While the cannabis industry is getting broad support from the government of Malta, the business application process still awaits guidelines from a key government agency.
Several companies have obtained letters of intent (LOI) from Malta Enterprise – the first step in applying for permits – but no company has yet been fully licensed to cultivate or manufacture marijuana for commercial purposes in the Mediterranean island nation.
Guidelines about fees and the application process are expected to be published soon, Luana Mifsud Buhagiar, director of advanced scientific initiatives at the Malta Medicines Authority, told Marijuana Business Daily.
Buhagiar was among a number of high-level Maltese officials who spoke at this week’s Medical Cannabis World Forum in Valletta, including the prime minister and the minister of the economy.
Once guidelines are available, companies with an LOI from Malta Enterprise will be able to apply for a license with the Medicines Authority.
While it is expected that companies that already have the document will be able to obtain a license, “getting a letter of intent from Malta Enterprise isn’t the same as being granted a license from Malta Medicines Authority,” Buhagiar said.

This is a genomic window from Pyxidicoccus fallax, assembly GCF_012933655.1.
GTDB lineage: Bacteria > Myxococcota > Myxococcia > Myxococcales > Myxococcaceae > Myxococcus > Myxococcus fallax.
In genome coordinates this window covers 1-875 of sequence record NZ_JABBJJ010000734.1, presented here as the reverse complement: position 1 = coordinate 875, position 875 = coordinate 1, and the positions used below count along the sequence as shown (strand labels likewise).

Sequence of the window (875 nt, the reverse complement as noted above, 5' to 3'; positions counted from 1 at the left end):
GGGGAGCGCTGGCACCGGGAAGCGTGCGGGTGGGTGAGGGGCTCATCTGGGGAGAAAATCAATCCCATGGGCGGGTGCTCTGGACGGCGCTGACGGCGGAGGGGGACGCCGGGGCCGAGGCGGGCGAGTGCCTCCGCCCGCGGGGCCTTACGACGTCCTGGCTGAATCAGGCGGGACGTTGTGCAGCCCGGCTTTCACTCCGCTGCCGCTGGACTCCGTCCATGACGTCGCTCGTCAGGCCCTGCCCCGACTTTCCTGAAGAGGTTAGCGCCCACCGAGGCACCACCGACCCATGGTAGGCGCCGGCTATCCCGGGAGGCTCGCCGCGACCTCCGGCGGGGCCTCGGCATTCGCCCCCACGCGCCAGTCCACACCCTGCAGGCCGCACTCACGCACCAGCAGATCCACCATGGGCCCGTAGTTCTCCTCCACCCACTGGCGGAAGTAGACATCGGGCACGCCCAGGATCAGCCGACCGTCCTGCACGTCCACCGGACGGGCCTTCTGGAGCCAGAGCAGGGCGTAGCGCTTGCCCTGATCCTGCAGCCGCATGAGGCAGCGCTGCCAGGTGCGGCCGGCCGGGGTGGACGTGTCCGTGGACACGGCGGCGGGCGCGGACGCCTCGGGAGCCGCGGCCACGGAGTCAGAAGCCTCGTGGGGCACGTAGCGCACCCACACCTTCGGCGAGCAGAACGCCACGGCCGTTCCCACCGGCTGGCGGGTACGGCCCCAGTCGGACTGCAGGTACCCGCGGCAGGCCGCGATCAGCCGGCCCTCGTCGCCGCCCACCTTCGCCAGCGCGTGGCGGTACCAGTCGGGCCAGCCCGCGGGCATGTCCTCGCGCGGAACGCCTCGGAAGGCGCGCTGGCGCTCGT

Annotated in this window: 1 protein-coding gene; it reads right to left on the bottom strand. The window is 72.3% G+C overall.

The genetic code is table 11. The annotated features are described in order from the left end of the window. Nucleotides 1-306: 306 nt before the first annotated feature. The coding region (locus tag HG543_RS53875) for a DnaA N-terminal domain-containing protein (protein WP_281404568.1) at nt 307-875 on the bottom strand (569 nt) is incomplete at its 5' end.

“Before producing anything for commercial purposes, they would need to go through a rigorous application process, have their facilities running, validate their methods and get EU-GMP certification from the Medicines Authority.”
While domestic production is on hold, the Medicines Authority confirmed that two companies are importing products from cannabis flower.:
- Bedrocan Netherlands is licensed to import one product.
- Pedanios Gmbh, a German company owned by Canada’s Aurora Cannabis, has been approved to import two products.
At least half a dozen other importation applications are awaiting approval, including some for oils.
Alfredo Pascual can be reached at email@example.com